Who is Chris Lee and why did his company's stock price fall 4% in one day -- and continues to be something of a target of short-sellers?
A CPA and chartered accountant, Lee is CFO and Joint Company Secretary of Hong Kong-listed maker of point-of-sale payment solutions PAX Global Technology. He was apparently so incensed during an earnings briefing on August 10 that he refused to continue his presentation until an analyst from Macquarie Group left the room.
In a video on The Wall Street Journal, Lee is shown telling a seated Timothy Lam: "I didn't invite you. Out . . . Escort him out, now!" Tweeted Journal columnist Jacky Wong: "A bearish analyst got kicked out of an earnings briefing by the CFO."
What not to do
The market reaction shows why no CFO should ever act this way. The stock price fell 4% on August 10 and another 0.6% on August 11 -- down by half since its peak last year. According to Bloomberg News, short interest in the stock had spiked before the incident, climbing to a record of 10.3% on August 3, from 1.6% a year ago.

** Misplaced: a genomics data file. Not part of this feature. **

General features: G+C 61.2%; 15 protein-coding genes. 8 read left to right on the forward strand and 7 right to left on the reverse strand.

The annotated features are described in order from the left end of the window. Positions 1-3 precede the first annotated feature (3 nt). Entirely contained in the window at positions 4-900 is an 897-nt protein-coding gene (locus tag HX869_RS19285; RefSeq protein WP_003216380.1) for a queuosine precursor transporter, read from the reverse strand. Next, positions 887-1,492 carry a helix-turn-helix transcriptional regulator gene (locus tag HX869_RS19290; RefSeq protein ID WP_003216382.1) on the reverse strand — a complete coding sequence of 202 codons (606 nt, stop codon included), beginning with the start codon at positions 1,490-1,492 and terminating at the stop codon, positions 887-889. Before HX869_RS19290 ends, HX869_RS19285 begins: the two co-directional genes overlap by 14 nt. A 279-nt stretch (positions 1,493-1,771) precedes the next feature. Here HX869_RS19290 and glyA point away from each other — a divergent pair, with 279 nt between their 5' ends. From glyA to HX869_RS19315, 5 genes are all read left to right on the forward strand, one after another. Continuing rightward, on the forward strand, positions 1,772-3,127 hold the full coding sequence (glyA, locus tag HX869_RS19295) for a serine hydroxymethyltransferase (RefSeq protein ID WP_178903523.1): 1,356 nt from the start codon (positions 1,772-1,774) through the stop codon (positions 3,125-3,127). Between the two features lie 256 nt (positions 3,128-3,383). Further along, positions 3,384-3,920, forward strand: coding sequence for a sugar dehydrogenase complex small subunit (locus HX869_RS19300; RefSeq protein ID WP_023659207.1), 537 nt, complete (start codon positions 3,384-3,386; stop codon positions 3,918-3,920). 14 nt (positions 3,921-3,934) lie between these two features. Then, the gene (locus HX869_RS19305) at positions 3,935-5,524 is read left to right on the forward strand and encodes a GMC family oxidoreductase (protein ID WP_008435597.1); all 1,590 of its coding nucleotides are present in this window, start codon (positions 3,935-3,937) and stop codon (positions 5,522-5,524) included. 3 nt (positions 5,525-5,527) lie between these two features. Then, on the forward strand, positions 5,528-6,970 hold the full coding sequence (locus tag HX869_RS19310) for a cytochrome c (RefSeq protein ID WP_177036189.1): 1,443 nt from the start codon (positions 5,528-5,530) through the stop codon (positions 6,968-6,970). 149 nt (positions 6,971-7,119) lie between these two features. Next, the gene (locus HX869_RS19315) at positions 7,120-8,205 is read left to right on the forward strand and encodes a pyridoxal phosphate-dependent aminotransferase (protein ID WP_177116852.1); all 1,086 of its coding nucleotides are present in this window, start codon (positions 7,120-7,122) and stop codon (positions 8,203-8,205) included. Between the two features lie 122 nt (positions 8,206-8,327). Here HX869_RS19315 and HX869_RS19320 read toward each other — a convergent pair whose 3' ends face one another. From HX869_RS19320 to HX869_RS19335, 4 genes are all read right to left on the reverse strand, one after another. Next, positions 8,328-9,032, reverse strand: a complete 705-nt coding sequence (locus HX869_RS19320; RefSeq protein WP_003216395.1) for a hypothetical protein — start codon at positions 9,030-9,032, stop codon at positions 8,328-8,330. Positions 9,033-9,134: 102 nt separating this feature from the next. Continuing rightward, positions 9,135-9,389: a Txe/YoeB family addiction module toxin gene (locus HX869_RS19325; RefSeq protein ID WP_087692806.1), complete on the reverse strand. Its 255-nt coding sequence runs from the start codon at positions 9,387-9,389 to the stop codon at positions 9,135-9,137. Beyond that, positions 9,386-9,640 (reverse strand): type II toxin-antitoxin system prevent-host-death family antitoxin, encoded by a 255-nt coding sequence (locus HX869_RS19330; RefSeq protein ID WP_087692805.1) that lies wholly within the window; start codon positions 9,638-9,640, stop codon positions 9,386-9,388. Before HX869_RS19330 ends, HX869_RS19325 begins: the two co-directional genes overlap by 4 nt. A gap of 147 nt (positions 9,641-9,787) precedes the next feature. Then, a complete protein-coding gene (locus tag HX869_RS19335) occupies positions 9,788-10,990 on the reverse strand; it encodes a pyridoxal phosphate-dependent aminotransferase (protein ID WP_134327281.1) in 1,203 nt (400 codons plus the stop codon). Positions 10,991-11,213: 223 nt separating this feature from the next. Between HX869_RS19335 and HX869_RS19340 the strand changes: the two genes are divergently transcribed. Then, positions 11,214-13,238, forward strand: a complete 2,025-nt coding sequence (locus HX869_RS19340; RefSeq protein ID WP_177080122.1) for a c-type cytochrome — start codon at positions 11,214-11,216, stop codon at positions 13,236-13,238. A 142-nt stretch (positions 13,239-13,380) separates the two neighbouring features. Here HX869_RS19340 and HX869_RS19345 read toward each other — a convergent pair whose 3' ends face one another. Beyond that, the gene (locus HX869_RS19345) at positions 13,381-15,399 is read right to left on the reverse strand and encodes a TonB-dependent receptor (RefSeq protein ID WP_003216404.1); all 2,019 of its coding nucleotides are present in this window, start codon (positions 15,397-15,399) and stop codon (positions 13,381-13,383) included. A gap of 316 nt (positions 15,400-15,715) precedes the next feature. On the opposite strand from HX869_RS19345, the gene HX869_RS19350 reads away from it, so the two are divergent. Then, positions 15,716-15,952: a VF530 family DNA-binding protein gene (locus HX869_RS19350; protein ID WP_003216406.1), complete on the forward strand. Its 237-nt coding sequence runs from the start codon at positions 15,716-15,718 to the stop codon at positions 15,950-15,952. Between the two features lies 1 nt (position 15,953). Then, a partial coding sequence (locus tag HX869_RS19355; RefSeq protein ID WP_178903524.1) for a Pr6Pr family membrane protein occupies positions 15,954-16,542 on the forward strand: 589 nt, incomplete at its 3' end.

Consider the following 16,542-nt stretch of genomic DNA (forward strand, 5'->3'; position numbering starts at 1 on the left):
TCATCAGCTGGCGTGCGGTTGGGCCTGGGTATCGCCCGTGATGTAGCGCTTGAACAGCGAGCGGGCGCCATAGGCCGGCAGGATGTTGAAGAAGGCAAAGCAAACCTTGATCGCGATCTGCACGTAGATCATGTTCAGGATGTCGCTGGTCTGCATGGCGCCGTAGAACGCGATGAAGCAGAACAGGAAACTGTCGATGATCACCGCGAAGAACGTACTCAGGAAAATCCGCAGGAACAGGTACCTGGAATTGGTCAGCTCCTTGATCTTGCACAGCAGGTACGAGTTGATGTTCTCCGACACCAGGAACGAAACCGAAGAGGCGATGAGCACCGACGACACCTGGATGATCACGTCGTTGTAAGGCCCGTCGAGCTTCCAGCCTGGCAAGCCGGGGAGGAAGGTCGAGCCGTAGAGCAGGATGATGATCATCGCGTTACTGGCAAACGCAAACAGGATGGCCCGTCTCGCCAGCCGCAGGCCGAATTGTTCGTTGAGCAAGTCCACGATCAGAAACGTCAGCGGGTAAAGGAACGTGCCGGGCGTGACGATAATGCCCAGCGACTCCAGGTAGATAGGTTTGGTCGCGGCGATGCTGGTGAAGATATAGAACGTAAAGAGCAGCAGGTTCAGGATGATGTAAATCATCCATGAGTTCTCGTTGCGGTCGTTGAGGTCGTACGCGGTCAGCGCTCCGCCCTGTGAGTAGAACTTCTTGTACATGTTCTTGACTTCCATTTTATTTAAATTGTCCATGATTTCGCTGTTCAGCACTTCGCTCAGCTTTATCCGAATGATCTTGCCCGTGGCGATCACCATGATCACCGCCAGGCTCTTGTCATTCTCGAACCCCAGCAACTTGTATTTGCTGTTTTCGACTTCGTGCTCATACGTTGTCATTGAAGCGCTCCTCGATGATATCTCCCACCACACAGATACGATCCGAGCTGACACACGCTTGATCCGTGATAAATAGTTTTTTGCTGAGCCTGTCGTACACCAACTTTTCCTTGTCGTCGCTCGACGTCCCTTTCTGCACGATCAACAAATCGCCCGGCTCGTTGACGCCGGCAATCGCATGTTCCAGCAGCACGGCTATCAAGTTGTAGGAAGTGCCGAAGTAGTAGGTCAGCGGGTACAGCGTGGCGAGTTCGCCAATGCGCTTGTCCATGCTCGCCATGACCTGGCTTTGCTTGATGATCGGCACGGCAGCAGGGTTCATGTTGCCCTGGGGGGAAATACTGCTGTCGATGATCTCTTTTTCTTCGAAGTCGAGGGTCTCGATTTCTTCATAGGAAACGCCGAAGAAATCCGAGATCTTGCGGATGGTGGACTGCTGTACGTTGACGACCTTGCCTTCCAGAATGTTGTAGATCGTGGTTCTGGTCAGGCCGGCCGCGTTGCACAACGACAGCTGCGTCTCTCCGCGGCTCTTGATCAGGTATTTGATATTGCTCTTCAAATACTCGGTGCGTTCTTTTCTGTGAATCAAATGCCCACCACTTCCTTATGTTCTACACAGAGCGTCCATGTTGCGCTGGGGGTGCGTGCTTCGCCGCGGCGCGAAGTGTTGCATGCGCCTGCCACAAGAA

Some attendees were appalled. "If someone with that temperament is leading up the finance department, which is arguably one of the most important, perhaps it raises questions on how that department is run," Bloomberg quotes Ryan Roberts as saying. He is a Hong Kong-based analyst at MCM Partners.
Analysts at Nomura lowered their recommendation on the stock to 'reduce,' from 'neutral.' In a research note, the wrote: "While we do not judge this dispute, we think this may hurt PAX Global's shareholder value."
Before the incident, Macquarie's Lam had been the only analyst to be underweight on the company. "We believe all analysts should be able to attend analyst briefings, regardless of their view on the company," he wrote in a research report, "Asked to Leave the Meeting."
Lee issued a statement on August 10, characterizing his behavior as a "one-off" that does not reflect management's position. He said he welcomes "diverse points of view." Reached the day before by Bloomberg, he said Lam wasn't invited to the briefing and was asked to leave because PAX Global disputes parts of his report, not because he has a bearish rating.
The obvious lesson for CFOs: Never lose your head. Let the numbers and your even temper tell the story. It doesn't pay to fight with anyone in public.